• Flomaton High School Vocational Training Building - Flomaton AL
    The Works Progress Administration (WPA) built the Vocational Training Building for the Flomaton High School. The building façade is red brick veneer. The total cost, including landscaping, was $8,312.00, and was sponsored by the Escambia County Board of Education.
  • Florence Nightingale Middle School - Los Angeles CA
    "This P.W. A.Moderne style school was constructed from 1937 to 1939 to plans drawn by architects John C. Austin and Frederick M. Ashley. The P.W.A. Moderne married the symmetry and classicism of earlier eras with elements culled from the fashionable Art Deco and Streamline Moderne idioms." - https://www.laschools.org/employee/design/fs-studies-and-reports/download/LAUSD_Presentation_March_2002.pdf?version_id=1895945
  • Florida Industrial School for Boys (abandoned): Negro Dining Hall - Marianna FL
    A pair of segregated dining halls at what was then known as the Florida Industrial School for Boys, a reformatory, was constructed in 1936 as a New Deal-aided project. The Public Works Administration (PWA) supplied a $34,389 grant for the project, whose total cost was $84,517. The exact location and status of the buildings on the now-abandoned campus are presently unknown to Living New Deal. PWA Docket No. FL 1161-R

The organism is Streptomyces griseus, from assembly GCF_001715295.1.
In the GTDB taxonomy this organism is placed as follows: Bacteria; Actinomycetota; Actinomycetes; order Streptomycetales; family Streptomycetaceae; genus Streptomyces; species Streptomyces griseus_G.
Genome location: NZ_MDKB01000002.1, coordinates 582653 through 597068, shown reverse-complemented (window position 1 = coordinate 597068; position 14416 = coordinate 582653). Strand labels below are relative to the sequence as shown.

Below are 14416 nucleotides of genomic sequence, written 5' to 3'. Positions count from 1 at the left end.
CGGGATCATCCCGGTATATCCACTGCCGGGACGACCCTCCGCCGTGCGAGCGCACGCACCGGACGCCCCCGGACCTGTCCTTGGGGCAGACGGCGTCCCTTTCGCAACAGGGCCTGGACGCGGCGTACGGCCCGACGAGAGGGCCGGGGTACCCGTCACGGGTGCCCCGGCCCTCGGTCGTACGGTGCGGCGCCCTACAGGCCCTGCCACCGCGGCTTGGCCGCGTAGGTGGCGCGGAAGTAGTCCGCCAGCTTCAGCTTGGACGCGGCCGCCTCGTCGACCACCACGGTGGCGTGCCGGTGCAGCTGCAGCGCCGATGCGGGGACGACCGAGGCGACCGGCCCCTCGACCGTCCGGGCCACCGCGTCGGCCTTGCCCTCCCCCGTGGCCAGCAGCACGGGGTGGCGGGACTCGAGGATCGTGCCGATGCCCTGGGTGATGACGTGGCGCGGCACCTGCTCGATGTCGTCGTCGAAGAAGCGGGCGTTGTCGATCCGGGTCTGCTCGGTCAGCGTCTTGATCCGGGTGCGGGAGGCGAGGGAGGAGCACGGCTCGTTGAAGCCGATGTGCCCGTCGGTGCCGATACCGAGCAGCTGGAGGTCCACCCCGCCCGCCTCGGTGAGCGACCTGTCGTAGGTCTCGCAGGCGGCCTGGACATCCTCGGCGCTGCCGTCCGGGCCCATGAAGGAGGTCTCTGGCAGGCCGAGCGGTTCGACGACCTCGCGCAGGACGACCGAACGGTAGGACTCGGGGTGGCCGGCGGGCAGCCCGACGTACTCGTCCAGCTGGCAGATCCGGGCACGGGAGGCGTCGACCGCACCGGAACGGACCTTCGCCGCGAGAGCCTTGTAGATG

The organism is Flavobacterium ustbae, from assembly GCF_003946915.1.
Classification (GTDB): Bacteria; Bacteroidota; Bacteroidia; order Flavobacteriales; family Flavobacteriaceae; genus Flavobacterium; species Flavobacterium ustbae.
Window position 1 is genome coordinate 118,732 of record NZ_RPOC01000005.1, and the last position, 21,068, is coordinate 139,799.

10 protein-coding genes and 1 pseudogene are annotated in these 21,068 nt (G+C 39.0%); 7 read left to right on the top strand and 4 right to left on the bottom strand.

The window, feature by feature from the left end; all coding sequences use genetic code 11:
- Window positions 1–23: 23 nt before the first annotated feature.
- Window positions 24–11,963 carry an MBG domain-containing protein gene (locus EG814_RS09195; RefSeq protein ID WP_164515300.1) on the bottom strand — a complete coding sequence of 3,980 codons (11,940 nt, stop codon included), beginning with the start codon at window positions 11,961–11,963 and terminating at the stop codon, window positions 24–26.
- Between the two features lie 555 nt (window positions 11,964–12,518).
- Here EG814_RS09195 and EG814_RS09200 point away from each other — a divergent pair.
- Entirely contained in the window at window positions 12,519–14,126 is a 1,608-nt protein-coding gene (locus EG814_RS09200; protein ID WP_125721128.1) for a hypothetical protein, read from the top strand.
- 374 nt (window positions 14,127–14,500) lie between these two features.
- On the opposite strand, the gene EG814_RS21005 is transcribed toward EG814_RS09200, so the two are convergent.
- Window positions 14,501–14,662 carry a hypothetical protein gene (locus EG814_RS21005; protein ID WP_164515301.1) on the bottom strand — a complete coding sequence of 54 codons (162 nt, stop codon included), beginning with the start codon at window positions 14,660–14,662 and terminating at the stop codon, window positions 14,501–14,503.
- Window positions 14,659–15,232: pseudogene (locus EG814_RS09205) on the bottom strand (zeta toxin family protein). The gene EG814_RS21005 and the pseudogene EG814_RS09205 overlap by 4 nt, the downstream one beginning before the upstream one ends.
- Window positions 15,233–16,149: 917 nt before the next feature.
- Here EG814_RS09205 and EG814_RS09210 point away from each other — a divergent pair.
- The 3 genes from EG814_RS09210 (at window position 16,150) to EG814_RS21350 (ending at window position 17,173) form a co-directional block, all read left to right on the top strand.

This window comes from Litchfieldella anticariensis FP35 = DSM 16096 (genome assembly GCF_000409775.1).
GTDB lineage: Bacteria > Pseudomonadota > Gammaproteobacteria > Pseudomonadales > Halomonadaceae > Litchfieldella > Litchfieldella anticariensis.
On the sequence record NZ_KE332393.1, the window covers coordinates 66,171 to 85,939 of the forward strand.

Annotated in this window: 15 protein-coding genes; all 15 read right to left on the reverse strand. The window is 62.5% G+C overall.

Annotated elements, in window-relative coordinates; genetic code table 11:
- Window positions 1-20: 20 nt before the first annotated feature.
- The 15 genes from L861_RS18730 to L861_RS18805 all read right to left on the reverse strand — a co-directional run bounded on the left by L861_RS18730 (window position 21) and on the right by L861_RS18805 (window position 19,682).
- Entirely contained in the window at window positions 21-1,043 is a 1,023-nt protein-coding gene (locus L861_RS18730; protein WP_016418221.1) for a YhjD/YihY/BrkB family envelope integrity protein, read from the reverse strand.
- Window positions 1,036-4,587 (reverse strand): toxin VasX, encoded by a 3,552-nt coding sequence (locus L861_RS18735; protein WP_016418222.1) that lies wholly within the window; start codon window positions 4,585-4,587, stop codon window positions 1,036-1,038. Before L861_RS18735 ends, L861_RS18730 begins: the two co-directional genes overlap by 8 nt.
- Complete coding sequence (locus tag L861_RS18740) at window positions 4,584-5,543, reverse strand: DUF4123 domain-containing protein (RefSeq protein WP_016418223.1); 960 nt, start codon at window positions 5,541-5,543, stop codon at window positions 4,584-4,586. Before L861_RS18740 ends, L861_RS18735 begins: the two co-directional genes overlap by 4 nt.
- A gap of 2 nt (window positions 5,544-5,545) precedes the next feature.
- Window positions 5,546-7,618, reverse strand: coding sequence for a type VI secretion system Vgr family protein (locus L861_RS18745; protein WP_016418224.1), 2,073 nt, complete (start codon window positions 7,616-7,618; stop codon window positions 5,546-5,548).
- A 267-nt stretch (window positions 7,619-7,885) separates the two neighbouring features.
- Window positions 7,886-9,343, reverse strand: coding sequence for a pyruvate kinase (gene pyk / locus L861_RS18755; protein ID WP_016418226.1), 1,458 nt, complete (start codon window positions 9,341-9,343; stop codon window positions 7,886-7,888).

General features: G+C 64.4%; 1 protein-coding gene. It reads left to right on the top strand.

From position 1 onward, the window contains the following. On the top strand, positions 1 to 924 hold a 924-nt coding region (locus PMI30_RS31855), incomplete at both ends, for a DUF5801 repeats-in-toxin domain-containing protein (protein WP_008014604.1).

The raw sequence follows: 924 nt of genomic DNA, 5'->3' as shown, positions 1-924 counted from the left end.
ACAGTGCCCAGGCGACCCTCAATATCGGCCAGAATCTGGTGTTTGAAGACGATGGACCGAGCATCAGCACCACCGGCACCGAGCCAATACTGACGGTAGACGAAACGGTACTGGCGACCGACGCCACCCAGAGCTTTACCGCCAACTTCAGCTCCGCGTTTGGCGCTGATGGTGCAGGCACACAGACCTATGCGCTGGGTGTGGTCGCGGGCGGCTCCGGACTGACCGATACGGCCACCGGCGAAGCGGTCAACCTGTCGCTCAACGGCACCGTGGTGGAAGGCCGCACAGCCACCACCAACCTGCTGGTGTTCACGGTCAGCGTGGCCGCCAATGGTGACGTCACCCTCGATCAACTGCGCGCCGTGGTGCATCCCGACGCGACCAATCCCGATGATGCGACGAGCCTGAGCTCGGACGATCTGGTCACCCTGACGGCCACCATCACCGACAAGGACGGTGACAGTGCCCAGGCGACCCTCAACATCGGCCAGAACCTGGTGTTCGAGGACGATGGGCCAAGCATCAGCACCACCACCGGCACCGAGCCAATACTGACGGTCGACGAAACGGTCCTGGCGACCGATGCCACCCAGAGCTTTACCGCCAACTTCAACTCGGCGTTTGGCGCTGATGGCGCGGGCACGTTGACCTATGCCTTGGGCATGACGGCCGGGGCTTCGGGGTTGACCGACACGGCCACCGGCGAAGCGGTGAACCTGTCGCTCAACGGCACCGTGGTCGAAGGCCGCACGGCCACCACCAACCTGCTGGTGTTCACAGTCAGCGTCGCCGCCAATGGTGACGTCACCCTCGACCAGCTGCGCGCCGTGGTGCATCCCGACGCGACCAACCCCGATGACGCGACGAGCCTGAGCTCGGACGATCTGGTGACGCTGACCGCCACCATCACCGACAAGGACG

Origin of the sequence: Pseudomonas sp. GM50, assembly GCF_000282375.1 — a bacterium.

• Florida Industrial School for Boys (abandoned): White Dining Hall - Marianna FL
    A pair of segregated dining halls at what was then known as the Florida Industrial School for Boys, a reformatory, was constructed in 1936 as a New Deal-aided project. The Public Works Administration (PWA) supplied a $34,389 grant for the project, whose total cost was $84,517. The exact location and status of the buildings on the now-abandoned campus are presently unknown to Living New Deal. PWA Docket No. FL 1161-R
  • Florida School for the Deaf and Blind: Girls' Dormitory - St. Augustine FL
    A girls' dormitory building at what was then known as the Florida School for the Deaf and Blind was constructed in 1936 as a New Deal-aided project. The Public Works Administration (PWA) supplied a $34,190 grant for the project, whose total cost was $76,013. The building is located at the northwest end of campus. It is possible that additional construction was undertaken at the School with federal funds. PWA Docket No. FL 1134-R